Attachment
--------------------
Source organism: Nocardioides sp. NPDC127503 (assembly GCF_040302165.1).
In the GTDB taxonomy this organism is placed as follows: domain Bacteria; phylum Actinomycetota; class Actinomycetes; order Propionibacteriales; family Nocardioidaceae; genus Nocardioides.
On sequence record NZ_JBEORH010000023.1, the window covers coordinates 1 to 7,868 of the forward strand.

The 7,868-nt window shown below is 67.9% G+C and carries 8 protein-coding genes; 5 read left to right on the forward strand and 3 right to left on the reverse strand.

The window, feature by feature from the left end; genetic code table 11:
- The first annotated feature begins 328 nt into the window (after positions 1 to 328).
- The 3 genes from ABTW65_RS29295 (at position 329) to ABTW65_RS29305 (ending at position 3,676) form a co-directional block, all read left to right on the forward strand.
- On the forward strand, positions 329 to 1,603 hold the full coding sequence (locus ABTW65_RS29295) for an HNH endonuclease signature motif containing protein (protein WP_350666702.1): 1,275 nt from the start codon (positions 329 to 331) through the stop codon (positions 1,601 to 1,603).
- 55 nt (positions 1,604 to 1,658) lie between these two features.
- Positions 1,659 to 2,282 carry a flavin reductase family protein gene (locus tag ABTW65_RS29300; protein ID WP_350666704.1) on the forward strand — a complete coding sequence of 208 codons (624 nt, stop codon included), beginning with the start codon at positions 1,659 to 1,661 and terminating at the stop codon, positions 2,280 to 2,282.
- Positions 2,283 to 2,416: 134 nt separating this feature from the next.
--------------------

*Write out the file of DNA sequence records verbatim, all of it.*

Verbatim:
Source organism: Nocardioides sp. NPDC127503 (assembly GCF_040302165.1).
In the GTDB taxonomy this organism is placed as follows: domain Bacteria; phylum Actinomycetota; class Actinomycetes; order Propionibacteriales; family Nocardioidaceae; genus Nocardioides.
On sequence record NZ_JBEORH010000023.1, the window covers coordinates 1 to 7,868 of the forward strand.

The 7,868-nt window shown below is 67.9% G+C and carries 8 protein-coding genes; 5 read left to right on the forward strand and 3 right to left on the reverse strand.

The window, feature by feature from the left end; genetic code table 11:
- The first annotated feature begins 328 nt into the window (after positions 1 to 328).
- The 3 genes from ABTW65_RS29295 (at position 329) to ABTW65_RS29305 (ending at position 3,676) form a co-directional block, all read left to right on the forward strand.
- On the forward strand, positions 329 to 1,603 hold the full coding sequence (locus ABTW65_RS29295) for an HNH endonuclease signature motif containing protein (protein WP_350666702.1): 1,275 nt from the start codon (positions 329 to 331) through the stop codon (positions 1,601 to 1,603).
- 55 nt (positions 1,604 to 1,658) lie between these two features.
- Positions 1,659 to 2,282 carry a flavin reductase family protein gene (locus tag ABTW65_RS29300; protein ID WP_350666704.1) on the forward strand — a complete coding sequence of 208 codons (624 nt, stop codon included), beginning with the start codon at positions 1,659 to 1,661 and terminating at the stop codon, positions 2,280 to 2,282.
- Positions 2,283 to 2,416: 134 nt separating this feature from the next.